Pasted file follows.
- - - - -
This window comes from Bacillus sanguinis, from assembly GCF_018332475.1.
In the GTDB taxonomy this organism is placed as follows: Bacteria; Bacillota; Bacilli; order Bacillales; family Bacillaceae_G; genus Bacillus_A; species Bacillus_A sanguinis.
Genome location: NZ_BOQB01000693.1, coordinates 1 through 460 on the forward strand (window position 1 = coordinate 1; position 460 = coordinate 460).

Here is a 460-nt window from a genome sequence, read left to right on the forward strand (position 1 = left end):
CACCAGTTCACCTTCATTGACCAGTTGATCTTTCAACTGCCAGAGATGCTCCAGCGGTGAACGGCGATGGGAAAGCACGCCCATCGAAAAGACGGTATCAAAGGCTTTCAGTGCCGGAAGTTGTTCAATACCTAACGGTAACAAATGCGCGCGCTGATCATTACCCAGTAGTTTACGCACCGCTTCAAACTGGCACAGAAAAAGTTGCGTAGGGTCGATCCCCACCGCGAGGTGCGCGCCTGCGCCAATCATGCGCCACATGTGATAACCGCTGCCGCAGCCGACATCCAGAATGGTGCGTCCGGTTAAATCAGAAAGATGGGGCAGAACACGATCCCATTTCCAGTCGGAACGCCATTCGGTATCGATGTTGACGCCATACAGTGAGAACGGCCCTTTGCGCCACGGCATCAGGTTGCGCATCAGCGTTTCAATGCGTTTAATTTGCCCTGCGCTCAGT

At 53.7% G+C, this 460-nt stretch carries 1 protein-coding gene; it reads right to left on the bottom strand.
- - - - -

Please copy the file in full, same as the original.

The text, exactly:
This window comes from Bacillus sanguinis, from assembly GCF_018332475.1.
In the GTDB taxonomy this organism is placed as follows: Bacteria; Bacillota; Bacilli; order Bacillales; family Bacillaceae_G; genus Bacillus_A; species Bacillus_A sanguinis.
Genome location: NZ_BOQB01000693.1, coordinates 1 through 460 on the forward strand (window position 1 = coordinate 1; position 460 = coordinate 460).

Here is a 460-nt window from a genome sequence, read left to right on the forward strand (position 1 = left end):
CACCAGTTCACCTTCATTGACCAGTTGATCTTTCAACTGCCAGAGATGCTCCAGCGGTGAACGGCGATGGGAAAGCACGCCCATCGAAAAGACGGTATCAAAGGCTTTCAGTGCCGGAAGTTGTTCAATACCTAACGGTAACAAATGCGCGCGCTGATCATTACCCAGTAGTTTACGCACCGCTTCAAACTGGCACAGAAAAAGTTGCGTAGGGTCGATCCCCACCGCGAGGTGCGCGCCTGCGCCAATCATGCGCCACATGTGATAACCGCTGCCGCAGCCGACATCCAGAATGGTGCGTCCGGTTAAATCAGAAAGATGGGGCAGAACACGATCCCATTTCCAGTCGGAACGCCATTCGGTATCGATGTTGACGCCATACAGTGAGAACGGCCCTTTGCGCCACGGCATCAGGTTGCGCATCAGCGTTTCAATGCGTTTAATTTGCCCTGCGCTCAGT

At 53.7% G+C, this 460-nt stretch carries 1 protein-coding gene; it reads right to left on the bottom strand.